How to Detect Physical Flaws in a Used Camera Lens
If a camera lens has been abused, mishandled, or is just plain worn out, there are telltale signs that a knowledgeable buyer can look for to help appraise the value or lack thereof in a used camera lens.
The glass of a lens can have numerous problems. Most easily detected are scratches on the exposed glass elements. Sometimes, lighter scratches caused by poor cleaning technique can be present and are more difficult to detect. Bright reflected light is usually sufficient to see “cleaning marks”. Examine the lens with the light reflecting off surfaces at several angles and you should be able to tell if any light scratches are present.
Lens elements are generally “multicoated” with layers of nonreflective optical material. This minimizes light reflection and the resulting lens flare and ghosting associated with the multiple reflective surfaces of these complex optical devices. “Blemishes”, areas in the multicoating where material has been smeared or removed by a bump to the glass, manufacture defect or a solvent splash are less critical flaws provided they are very small (< 1mm diameter) and few in number. A small blemish shouldn't affect image reproduction. Fungus
A lens that has been stored in a dark and moist (and/or humid environment) or stored after getting wet can have a fungus bloom inside the lens. Fuzzy spots and mycelial filaments are both bad news. The fungus can secrete an acid that etches the multicoating of the lens elements, so even if you can disassemble and clean the lens, the damage is likely permanent and will to some degree, affect the sharpness of the lens’ image reproduction.
Examine the lens by peering through it from the lens mount side and look at a bright surface such as an opaque light shade (not the sun!). Open the aperture to ensure you get a good look. If there is anything visible inside the lens, this is not good news. The light path inside the lens should be completely clear of any opacities.
Occasionally, a few tiny dust particles may be noticed when looking into a lens. Especially in older, larger zoom lenses, this is normal and won’t affect lens performance. Consider that the dust will impede about 1/1000% of the total light travelling through your lens, and that the focal point of the lens is anywhere from 12 inches to 6 feet away from the lens. The net effect of these tiny particulates is negligible on image reproduction.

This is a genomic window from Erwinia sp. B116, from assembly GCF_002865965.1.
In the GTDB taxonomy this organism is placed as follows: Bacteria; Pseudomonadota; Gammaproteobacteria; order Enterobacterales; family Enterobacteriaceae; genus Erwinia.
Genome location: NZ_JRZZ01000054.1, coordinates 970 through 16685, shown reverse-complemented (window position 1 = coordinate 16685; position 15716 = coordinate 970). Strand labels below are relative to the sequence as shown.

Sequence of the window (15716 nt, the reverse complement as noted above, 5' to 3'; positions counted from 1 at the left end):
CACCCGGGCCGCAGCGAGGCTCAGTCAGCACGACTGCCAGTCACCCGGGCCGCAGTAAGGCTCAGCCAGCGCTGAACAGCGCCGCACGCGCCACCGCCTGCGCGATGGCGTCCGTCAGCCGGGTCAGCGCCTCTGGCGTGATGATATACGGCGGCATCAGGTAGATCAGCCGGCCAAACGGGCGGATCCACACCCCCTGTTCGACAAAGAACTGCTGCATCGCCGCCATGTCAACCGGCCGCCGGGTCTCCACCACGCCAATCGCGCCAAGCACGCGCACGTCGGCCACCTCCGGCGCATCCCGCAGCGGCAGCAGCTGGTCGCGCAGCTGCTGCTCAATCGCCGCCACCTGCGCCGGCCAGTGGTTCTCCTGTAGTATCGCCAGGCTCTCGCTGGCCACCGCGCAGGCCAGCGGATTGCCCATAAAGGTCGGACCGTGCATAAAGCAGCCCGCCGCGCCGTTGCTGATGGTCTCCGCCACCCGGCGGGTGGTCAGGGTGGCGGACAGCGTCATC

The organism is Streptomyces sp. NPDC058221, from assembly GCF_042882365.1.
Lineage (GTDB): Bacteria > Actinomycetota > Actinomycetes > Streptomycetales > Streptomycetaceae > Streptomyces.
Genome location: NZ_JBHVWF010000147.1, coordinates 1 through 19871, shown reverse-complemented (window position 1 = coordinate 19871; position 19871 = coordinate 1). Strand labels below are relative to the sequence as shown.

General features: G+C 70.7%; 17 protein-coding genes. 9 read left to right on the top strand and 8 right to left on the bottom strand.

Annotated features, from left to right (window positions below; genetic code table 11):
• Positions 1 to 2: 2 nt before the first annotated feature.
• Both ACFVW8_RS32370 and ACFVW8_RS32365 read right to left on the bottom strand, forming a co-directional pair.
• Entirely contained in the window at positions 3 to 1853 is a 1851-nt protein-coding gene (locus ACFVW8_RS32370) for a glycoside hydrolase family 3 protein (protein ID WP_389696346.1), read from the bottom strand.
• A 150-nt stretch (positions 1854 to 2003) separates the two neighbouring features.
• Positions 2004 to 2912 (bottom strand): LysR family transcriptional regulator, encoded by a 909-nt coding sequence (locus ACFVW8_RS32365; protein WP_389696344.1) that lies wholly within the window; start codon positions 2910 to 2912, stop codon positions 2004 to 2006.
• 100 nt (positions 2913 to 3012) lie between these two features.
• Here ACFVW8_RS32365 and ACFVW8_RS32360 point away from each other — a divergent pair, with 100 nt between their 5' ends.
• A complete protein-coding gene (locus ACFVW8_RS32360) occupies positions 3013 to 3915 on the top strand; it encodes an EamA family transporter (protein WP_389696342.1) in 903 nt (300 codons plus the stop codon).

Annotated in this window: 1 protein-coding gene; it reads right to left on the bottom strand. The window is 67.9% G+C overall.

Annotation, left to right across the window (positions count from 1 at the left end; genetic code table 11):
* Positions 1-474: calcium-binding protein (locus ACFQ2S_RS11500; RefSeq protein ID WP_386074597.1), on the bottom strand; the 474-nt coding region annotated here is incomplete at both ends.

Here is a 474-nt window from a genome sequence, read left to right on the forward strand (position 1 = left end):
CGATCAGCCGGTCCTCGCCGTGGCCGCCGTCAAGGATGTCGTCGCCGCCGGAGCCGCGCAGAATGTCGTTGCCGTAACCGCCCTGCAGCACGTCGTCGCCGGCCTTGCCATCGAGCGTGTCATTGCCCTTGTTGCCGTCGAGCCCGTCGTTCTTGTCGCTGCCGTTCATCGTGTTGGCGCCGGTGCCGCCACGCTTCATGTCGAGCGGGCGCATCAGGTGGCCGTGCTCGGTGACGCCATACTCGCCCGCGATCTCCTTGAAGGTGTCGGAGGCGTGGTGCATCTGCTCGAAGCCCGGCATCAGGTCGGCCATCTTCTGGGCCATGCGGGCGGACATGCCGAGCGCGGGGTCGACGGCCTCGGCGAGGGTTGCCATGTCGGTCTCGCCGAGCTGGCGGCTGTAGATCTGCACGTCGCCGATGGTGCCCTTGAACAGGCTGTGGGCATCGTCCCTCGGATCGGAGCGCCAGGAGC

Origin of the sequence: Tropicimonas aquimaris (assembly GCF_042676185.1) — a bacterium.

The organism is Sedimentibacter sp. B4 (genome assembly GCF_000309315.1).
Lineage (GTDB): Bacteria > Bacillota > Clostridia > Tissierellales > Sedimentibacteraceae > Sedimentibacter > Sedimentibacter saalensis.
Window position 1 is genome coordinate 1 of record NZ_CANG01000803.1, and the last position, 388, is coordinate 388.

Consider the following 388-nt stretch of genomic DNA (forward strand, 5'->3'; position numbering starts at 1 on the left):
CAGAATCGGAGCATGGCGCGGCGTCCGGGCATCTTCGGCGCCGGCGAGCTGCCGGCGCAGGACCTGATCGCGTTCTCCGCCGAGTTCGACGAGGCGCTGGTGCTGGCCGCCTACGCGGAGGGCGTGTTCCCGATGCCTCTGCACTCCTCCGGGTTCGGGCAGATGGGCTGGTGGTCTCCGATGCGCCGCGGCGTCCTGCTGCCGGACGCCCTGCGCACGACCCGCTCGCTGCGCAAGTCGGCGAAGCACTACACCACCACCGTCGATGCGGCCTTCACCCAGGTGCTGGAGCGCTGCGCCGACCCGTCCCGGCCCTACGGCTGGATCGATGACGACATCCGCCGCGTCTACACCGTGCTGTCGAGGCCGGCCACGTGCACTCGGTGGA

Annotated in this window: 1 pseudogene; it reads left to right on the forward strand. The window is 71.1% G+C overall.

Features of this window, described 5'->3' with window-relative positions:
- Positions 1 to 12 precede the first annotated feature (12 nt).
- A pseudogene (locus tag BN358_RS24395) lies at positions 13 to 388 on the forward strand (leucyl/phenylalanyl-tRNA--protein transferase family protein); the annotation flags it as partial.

Looking into the front of the lens in bright sunlight will expose the presence of any dust particles. (Don’t look through the lens at the sun, but rather, use the sunlight — or a bright halogen desk light — to illuminate the lens interior as you would use a lamp to read a book.) If you believe a few dust particles will affect lens performance, place a toothpick right in front of a lens while you are looking through your viewfinder — you won’t even notice a difference in the image in the viewfinder, so you can see how a few dust specks won’t affect anything!
When you attach a lens to a camera body, the lens is opened up to its maximum aperture. This gives you a bright viewfinder while you compose your photo. When the shutter is released, the camera allows the lens to stop down to the proper aperture for exposure and then opens the aperture back up so that the viewfinder remains bright, all in the blink of an eye. While the camera actively allows the aperture to close down to the required size during exposure, the action of the aperture is passive in that the aperture movement is “spring-loaded” within the lens to close down to the required size.
When oil is present on the aperture blades, there is friction from the oil’s viscosity and this impedes the quick closing action during exposure. (Normally you would think oil is good for lubrication, but in this case, dry blades move faster.) By the time the aperture has stopped down during exposure (if it even can, depending on the amount of oil present), the shutter action has long since completed, and every photo is overexposed from too much light entering the shutter plane.
Your aperture blades have oil on them if they look like this:
A lens that has been subject to extreme heat can develop an oily aperture. Grease from the focus gear liquifies from the heat and works its way centrally over time into the aperture area where it wreaks havoc. This is a moderately expensive camera shop repair that requires complete disassembly and cleaning, and can double (or more) the cost of lens bargains. Never leave your camera gear in a car in the summer sun, as this is the most common cause of this repair!
The mount should be clean and undamaged, and the gold contacts should be clean and unworn.
Focus and Zoom Rings
The focus ring should turn smoothly, (no significant “bumps” or grinding sounds) with a slightly dampened movement so as to not turn too easily and “creep” when not touched. The focus action of AF lenses by design is not dampened very much to minimize load stress on the AF motor.
The zoom however, should have a relatively dampened feel. Older or heavily used lenses will be a little looser due to wear, and older, heavier push-pull zooms will likely creep in or out when pointed straight up or down. They shouldn’t slide out like a dropping stone, however. A slight loss in dampening action is acceptable and is expected in older lenses, much like the steering of your car is a little sloppier after a few years of use, but you don’t want your zoom collar sliding into the ditch!
About the author: Richard Seagris is an eBay seller specializing in Minolta Maxxum camera gear. Visit his store here. You can also find another version of this article geared towards eBay buyers here.
Image credits: inverted real image by D.H. Parks, Lens fungus by ant217, lens dust! by Neetesh Gupta (neeteshg), Aperture blades on Canon lens by Erwin Bolwidt, EF Mount by 96dpi